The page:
Momentary Musings on Lee Remick, Betty Draper, Beauty, and Intimacy

Cool blondes. Very Hitchcock.

Last evening I was zapping around on cable and came across 1968’s The Detective, with Frank Sinatra and Lee Remick. I had forgotten the blue of Sinatra’s eyes, and more mesmerizing – Lee Remick, with her girl-next-door appeal, her reserve, and the smoldering sexuality just beneath.

I thought immediately of Mad Men‘s Betty Draper, so adeptly portrayed by January Jones.

Sure – in 1960s attire, Lee Remick’s thin frame and teased coiffure conjure Betty’s character. It is typical of that initially icy exterior that Alfred Hitchcock was so fond of. His favorite leading ladies come to mind. You know the ones – very You can have me, but you can never possess me.

Then again, Remick has always seemed sexier – and softer – than Hitchcock’s women. Recalling her role in the 1959’s Anatomy of a Murder, she is the epitome of sex kitten in a memorable film.

As I watched Remick’s character interact with Sinatra, I was struck by the way she wowed him with her mix of remove and sensuality. Of course, beauty is always an asset, isn’t it? In the day, it was acceptable for women to use it to their advantage.

And has that really changed?

Betty Draper Francis: Cool blonde, Mad Men style.

Is January Jones beautiful?

I certainly think so. And in her role as Betty Draper Francis? Some might say that her chilly demeanor and increasing cruelty make her less so; I would agree. We see indifference, anger, and distance. Is it all a smokescreen to cover her vulnerability? Is there an invisible fence that screams Keep Out?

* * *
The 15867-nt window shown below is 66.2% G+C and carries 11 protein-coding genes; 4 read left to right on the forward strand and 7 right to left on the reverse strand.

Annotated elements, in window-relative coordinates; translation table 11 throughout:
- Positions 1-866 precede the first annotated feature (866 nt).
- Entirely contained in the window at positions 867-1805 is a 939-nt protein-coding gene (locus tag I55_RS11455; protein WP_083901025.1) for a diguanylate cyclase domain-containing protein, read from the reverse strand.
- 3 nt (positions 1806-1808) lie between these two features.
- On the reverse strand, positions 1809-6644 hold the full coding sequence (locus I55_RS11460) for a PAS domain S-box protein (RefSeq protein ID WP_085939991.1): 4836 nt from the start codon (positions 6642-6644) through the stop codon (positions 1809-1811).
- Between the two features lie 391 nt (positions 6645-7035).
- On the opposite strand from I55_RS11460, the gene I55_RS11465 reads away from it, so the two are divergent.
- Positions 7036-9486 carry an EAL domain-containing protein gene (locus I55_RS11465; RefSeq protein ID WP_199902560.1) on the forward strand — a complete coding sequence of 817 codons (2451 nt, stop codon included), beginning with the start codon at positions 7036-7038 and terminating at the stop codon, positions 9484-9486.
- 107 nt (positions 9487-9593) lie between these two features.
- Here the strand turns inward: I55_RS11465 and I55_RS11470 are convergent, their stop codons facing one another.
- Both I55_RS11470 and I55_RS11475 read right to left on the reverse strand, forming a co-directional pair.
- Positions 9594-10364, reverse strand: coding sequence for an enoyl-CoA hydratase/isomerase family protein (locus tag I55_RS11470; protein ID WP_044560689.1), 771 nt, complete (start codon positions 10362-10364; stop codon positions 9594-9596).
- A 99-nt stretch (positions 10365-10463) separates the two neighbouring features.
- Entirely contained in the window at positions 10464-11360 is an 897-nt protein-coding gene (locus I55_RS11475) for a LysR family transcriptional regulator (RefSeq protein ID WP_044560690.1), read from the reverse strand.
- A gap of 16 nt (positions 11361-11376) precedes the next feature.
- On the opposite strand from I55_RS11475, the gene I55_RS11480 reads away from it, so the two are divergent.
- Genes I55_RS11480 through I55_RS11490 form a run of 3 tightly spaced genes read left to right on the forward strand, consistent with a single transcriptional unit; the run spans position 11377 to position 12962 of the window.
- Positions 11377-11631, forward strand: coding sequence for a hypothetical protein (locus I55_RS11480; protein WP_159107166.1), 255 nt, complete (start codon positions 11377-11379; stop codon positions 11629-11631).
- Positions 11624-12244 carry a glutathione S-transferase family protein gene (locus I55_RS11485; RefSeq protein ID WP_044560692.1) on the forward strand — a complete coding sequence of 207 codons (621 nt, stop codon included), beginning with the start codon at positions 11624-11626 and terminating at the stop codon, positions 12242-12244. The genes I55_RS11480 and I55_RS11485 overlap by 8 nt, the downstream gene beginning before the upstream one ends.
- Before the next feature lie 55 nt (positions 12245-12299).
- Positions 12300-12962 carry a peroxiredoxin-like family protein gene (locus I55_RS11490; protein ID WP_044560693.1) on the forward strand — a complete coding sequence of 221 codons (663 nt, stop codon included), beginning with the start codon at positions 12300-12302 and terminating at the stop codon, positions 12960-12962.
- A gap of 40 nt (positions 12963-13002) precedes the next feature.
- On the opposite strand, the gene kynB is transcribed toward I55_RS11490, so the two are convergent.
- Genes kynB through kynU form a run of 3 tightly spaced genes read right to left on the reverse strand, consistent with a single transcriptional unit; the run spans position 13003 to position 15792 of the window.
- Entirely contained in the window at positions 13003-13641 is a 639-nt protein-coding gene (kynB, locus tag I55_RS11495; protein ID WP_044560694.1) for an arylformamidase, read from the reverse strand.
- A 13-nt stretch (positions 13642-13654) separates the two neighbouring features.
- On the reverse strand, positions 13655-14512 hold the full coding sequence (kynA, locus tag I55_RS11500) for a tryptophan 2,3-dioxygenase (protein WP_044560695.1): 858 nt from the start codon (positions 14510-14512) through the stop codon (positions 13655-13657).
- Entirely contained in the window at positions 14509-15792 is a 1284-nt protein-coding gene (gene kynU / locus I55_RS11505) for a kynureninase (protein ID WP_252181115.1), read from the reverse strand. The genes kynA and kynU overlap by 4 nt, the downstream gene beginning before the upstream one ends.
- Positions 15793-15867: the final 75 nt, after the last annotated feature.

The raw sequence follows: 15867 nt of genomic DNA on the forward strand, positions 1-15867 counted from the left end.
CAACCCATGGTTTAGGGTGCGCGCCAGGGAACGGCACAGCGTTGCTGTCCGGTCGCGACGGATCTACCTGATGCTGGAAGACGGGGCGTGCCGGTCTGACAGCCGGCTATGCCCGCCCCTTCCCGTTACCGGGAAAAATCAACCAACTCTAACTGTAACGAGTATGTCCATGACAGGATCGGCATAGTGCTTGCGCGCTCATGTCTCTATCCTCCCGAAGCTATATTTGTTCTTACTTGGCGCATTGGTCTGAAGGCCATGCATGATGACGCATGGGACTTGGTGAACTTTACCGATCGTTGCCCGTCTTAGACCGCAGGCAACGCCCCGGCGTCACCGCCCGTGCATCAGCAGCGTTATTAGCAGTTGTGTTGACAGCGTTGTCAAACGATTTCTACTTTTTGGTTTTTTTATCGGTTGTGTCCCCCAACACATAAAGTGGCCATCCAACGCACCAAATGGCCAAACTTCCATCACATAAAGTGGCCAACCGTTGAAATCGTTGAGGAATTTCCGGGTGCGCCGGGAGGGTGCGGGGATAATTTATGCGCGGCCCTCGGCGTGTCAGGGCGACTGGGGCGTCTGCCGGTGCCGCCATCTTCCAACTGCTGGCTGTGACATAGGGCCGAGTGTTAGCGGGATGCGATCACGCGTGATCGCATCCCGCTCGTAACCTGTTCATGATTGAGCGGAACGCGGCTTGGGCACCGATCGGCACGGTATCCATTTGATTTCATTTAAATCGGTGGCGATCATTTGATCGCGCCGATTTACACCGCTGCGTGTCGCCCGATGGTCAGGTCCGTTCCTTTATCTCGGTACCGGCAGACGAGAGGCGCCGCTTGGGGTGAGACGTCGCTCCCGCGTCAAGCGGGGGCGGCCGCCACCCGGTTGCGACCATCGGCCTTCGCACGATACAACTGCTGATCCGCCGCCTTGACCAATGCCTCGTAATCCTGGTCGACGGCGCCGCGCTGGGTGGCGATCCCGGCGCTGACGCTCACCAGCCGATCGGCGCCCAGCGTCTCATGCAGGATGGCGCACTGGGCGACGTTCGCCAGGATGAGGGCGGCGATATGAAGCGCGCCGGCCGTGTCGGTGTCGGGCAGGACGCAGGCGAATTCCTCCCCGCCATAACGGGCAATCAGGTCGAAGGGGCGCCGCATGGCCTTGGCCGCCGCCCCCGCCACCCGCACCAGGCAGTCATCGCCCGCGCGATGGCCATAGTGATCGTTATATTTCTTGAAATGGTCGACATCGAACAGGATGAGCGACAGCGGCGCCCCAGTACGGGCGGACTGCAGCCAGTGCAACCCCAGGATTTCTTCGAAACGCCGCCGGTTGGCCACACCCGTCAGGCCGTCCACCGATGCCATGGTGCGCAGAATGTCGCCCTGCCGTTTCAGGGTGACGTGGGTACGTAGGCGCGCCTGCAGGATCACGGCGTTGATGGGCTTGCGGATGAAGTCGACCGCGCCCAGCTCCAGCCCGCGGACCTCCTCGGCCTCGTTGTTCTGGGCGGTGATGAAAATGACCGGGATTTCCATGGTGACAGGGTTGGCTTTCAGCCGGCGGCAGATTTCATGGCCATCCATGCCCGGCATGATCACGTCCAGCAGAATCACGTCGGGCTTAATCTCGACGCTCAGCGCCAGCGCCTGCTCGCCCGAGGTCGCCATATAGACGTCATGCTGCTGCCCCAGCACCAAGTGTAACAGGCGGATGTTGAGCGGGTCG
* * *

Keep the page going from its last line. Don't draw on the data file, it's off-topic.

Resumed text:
As to her desirability, would any man say no if given the opportunity to bed her? I doubt it. Bad behavior does nothing to diminish the irresistible quality that reminds me of Hitchcock’s unattainable blondes – Kim Novak, Eva Marie Saint, Grace Kelly, and Tippi Hedren. 

Each woman’s world.

A few days ago, I sat at a kitchen table in a woman’s home, discussing a little of this and a little of that. I don’t know her well, but we’re the same age, we’ve been divorced the same amount of time, she has two teenage daughters and I have two teen sons. On paper, we have much in common. We enjoyed our time together, sipping a Côtes du Rhône, and nibbling on stuffed olives.

She says she is content. She doesn’t particularly miss men.

“The three of us work,” she explained. “I never wanted to bring someone else into that mix, and throw things off.”

I understood. My children come first and I make no bones about that. As a single mother, I never wanted to be the revolving door. But sexual desire doesn’t disappear at 40 or 50 or 60. It remains a vital part of life, for some more than others. My world may focus on finishing the job as parent, but I am not content, and I do miss men.

What Betty knows.

Men may long for their cool blondes, their fiery redheads, or women who are dark and sultry. But here’s what the character of Betty Draper Francis knows: intimacy may elude her, but beauty will buy her the presence of a man. At least for awhile.

What Betty also knows: she is a woman who desires a man in her life as well as her bed. She didn’t have that in ex-hubby Don. Ironically, she does in Henry Francis, though the depth of her unhappiness seems to grow. So is it the outline of a life that Betty really wants? Is that her comfort zone?

Sometimes I think so. Did she fall for Don because on some level she knew that intimacy would not be required?

The empty bed. The man’s voice.

We learn from our fictional figures; we examine our motives and our lives, and compare them to what we see on the screen or read on the page, what we imagine might happen next.